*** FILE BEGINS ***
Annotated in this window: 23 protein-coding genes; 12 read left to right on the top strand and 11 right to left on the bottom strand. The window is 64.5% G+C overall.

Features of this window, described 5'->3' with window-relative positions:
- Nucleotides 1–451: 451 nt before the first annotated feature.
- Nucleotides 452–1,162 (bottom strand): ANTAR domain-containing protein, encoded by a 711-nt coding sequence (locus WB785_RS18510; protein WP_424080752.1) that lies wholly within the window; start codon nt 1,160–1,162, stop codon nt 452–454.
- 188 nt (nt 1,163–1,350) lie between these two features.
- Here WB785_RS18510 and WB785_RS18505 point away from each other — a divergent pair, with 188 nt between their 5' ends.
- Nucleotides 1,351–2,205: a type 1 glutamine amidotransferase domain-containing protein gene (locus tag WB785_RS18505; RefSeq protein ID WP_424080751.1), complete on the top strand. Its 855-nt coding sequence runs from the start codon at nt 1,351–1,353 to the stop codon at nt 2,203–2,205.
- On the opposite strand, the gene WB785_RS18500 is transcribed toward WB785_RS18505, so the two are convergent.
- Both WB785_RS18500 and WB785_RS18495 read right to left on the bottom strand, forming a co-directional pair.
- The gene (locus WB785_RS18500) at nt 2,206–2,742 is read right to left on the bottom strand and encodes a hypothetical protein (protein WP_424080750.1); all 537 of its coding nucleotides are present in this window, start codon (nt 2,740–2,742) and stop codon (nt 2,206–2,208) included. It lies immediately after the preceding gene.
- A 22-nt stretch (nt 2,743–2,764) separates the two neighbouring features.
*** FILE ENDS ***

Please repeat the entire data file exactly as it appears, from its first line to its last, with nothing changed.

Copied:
Annotated in this window: 23 protein-coding genes; 12 read left to right on the top strand and 11 right to left on the bottom strand. The window is 64.5% G+C overall.

Features of this window, described 5'->3' with window-relative positions:
- Nucleotides 1–451: 451 nt before the first annotated feature.
- Nucleotides 452–1,162 (bottom strand): ANTAR domain-containing protein, encoded by a 711-nt coding sequence (locus WB785_RS18510; protein WP_424080752.1) that lies wholly within the window; start codon nt 1,160–1,162, stop codon nt 452–454.
- 188 nt (nt 1,163–1,350) lie between these two features.
- Here WB785_RS18510 and WB785_RS18505 point away from each other — a divergent pair, with 188 nt between their 5' ends.
- Nucleotides 1,351–2,205: a type 1 glutamine amidotransferase domain-containing protein gene (locus tag WB785_RS18505; RefSeq protein ID WP_424080751.1), complete on the top strand. Its 855-nt coding sequence runs from the start codon at nt 1,351–1,353 to the stop codon at nt 2,203–2,205.
- On the opposite strand, the gene WB785_RS18500 is transcribed toward WB785_RS18505, so the two are convergent.
- Both WB785_RS18500 and WB785_RS18495 read right to left on the bottom strand, forming a co-directional pair.
- The gene (locus WB785_RS18500) at nt 2,206–2,742 is read right to left on the bottom strand and encodes a hypothetical protein (protein WP_424080750.1); all 537 of its coding nucleotides are present in this window, start codon (nt 2,740–2,742) and stop codon (nt 2,206–2,208) included. It lies immediately after the preceding gene.
- A 22-nt stretch (nt 2,743–2,764) separates the two neighbouring features.